“The opinion was expressed from the Academic affairs section each time, and the correction was requested. To give an example, there is a type of Chinese Kenpo called "Sanchin". It becomes the type of the rigid flow through "Naha hand" now. The first type of this "Sanchin" seemed to be in the list of the type of "Karate".

 

“However, there was a criticism of the one in the growth of the boyhood by the movement which squeezed the chest, and it was removed from the list.

 

“The above story was heard directly from author Cousin Tamaki Tomoyoshi (Tama Yu, 1890-1925, from Meiji 36 to 6 years in the Prefectural Junior High school).

 

“What is the point of the exercise that squeezes the breast of Sanchin? Sanchin at that time seems to be different from the current sanchin, but I feel a little doubt whether the academic Affairs Section staff made a professional judgment.

 

“Moreover, there is a theory that this was seen danger though Sanchin at that time was a hand. Although Mr. Higashionna seems to have resigned voluntarily to the members of the research group, he does not describe the reason.

 

By the way, the Naha hand also came to be taught at the school because it became a karate master of the Naha Commercial high School by Mr. Jun Miyagi. He also teaches karate at elementary School and Okinawa prefectural Daini Junior High School.

4.       We can know this about the karate gymnastics taught in the schools.

 

 

The local autonomy of the educational administration was hardly admitted before the war.   

 

It is said that "Sanchin" became a rejection according to the instruction of the Academic Affairs section.

Therefore, Mr. Higashionna resigned the member of the research group, and as a result, Naha hand was originally to deviate from the school karate.

 

Of course, the rule of attacking the eye and the gold is shown, too and "Thirteen" will leak from the selection. The type of the system of the Shuri hand, to crush technique to fist hammer.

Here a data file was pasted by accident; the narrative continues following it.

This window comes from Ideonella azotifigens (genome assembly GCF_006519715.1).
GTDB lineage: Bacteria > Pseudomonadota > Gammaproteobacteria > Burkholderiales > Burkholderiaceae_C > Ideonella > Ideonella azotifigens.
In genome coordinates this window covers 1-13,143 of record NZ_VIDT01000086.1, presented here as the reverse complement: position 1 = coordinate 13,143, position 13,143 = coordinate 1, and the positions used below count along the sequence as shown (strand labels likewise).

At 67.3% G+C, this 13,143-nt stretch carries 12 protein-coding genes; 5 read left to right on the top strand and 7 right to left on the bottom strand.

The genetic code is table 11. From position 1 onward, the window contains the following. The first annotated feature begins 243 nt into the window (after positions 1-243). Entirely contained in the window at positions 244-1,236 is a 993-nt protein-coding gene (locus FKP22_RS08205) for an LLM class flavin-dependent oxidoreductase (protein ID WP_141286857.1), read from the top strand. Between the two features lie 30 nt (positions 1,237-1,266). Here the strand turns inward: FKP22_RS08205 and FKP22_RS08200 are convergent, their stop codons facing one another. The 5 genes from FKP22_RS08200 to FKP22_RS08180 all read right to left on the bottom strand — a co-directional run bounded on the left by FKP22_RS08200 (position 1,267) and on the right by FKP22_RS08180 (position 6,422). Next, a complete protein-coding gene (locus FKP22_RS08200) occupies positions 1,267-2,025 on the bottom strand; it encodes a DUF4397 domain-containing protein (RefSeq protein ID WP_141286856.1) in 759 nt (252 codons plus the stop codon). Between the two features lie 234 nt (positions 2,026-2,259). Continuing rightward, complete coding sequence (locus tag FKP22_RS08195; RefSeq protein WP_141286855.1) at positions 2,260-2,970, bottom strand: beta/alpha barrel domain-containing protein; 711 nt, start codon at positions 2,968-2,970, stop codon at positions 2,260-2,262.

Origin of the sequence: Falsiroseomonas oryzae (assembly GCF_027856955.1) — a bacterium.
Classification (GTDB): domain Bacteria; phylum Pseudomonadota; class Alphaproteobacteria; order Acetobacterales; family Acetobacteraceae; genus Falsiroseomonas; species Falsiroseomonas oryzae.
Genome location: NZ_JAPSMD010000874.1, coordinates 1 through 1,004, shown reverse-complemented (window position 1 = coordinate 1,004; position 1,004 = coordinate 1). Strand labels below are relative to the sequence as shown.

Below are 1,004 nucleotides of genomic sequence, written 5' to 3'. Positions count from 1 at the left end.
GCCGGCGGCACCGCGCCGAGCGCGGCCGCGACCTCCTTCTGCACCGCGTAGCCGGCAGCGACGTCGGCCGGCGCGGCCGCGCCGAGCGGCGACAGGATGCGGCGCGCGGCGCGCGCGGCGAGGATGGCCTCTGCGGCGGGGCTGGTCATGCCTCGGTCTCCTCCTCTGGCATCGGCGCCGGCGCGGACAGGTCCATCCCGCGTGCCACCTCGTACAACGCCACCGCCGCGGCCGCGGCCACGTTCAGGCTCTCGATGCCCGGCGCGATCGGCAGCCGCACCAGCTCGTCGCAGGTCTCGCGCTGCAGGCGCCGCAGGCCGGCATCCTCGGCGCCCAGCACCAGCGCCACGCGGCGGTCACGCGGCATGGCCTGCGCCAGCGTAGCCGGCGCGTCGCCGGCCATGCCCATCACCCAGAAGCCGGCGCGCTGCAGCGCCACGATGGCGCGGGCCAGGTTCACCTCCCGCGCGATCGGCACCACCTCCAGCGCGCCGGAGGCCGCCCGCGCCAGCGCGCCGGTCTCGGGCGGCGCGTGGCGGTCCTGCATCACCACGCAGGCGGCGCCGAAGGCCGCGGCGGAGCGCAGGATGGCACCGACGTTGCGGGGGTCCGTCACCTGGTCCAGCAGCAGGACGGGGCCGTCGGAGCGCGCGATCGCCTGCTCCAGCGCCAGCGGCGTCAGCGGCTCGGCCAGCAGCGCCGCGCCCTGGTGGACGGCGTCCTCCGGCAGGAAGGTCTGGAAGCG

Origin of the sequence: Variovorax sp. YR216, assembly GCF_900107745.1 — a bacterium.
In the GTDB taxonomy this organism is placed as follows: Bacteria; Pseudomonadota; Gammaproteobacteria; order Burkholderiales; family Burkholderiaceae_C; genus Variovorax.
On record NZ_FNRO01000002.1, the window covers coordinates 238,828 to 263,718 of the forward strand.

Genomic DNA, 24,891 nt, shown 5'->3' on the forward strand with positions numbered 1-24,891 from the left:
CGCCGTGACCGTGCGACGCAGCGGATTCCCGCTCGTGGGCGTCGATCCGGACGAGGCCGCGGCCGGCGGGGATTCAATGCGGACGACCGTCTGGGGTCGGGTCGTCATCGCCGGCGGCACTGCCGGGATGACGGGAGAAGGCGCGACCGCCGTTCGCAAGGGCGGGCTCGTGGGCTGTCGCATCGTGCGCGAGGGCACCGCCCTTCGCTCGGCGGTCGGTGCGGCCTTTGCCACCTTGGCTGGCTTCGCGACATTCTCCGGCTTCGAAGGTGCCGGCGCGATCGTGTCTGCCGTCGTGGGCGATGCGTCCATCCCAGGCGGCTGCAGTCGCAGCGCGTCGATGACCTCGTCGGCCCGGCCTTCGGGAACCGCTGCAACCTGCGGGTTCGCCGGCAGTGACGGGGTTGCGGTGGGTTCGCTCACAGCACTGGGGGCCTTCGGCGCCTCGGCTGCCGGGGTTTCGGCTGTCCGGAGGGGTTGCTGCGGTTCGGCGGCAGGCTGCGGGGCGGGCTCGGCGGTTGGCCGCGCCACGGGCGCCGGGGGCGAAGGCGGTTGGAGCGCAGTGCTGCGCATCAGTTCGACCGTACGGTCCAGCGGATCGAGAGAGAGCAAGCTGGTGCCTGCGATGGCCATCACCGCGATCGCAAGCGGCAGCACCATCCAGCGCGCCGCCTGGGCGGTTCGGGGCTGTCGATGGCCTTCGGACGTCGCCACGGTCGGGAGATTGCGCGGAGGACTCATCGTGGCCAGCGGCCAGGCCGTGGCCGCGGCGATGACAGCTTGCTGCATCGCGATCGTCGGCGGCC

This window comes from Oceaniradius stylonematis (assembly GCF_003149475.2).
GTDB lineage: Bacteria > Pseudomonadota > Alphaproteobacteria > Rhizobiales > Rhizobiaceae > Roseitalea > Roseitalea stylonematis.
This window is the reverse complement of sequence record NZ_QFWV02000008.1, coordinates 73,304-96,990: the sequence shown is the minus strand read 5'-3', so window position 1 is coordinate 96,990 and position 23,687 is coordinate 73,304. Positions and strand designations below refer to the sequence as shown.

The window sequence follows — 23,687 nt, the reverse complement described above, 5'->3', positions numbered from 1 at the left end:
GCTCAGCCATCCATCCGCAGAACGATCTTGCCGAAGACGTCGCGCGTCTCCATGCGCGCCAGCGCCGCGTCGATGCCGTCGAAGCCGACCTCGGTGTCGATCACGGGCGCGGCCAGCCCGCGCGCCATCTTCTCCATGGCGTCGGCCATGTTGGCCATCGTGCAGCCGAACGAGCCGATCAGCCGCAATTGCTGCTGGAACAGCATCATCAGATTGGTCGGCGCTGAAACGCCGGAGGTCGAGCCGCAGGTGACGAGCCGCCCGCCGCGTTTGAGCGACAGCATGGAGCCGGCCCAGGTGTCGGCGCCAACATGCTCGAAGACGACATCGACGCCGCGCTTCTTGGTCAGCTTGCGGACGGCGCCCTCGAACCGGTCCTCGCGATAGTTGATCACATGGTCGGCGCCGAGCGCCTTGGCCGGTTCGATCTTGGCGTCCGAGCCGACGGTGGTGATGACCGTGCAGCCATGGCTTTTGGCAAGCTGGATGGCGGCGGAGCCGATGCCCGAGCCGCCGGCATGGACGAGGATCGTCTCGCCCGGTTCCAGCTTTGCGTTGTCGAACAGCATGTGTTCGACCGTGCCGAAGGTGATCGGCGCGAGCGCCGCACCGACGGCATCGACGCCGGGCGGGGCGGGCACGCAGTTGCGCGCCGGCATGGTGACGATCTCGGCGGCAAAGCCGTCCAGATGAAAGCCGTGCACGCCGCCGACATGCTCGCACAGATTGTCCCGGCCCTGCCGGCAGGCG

The technique of the gold attack was changed to a high kick technique, and it was adjusted for the educational purpose.

Commands was also changed from "High, high......" To "1-2, 3......" "Hi, Hi......

The reason is to inform that the other party came. I think you'll know if you do, just follow the order and the attack came! The appearance might be the same in the one practiced in the commands ", but I think that the contents become a completely different movement" (Kinjo)

Seisan's rejection.

Modification of the type of Shuri hand.

To the fist Hammer, the gold attack technique to the high kick to the eye crushing technique

Below, it is a modified portion of the type of Shuri hand cited by Mr. Kinjo. The fist of the back fist of Naifanchi first stage was two hands for the eye crushing in old times.

Two stages and three steps are original idea of Itasu (Itosu).

The type of peace is the one that Iteshima original idea by referring to the type of patai and the public phase.

The technique of the handle has been altered to the hand sword receiving.

Passai (large and small) is modified for educational purposes, and the degree of "large" is greater.

Chinto  has not altered the type of the original tradition so much.

                54 step, the hand to the face is modified to the middle.

 

In addition, the upper part of the top of the four hands against the face to beat the upper hand sword, the lower kick is modified to the upper kick with a lot of momentum.

 

 

5.       We do have a press report on that original karate program. There was some criticism of the program too.

 

“School Karate and Criticism from Ryukyu Shinpo News Paper".


In January 1905, karate (Tang) was adopted as a an extracurricular to old system Junior high School in Okinawa prefecture.

 

Junior high School staff's Tang At the end of last year, the staff of the school had to start immediately to think about what should be taken to the Tang hand, and now the result is to be spared

 

An orderly explanation is necessary for us to the teacher, and it is satisfactory, too, and the reason for which it is sufficient after the skill is gained is to be invented by the staff, and I hope ("Ryukyu Shimpo" on February 5, 1905).

 

The article above is hard to read because it is an old Japanese, but the meaning is roughly following. At the end of last year (1904), the junior high school staff decided to adopt the Karate in class and started immediately. The only regrettable point is that there is a point which cannot be consented enough because an orderly explanation is scarce in the teacher now the result is good.

 

Perhaps, one month after the karate was adopted in the junior high school, there might have been some announcement meeting. A journalist was invited to the presentation meeting, and the class which taught the Tang Hand (karate) was visited. However, the only regrettable thing is that the teacher's teaching was not reasonable enough.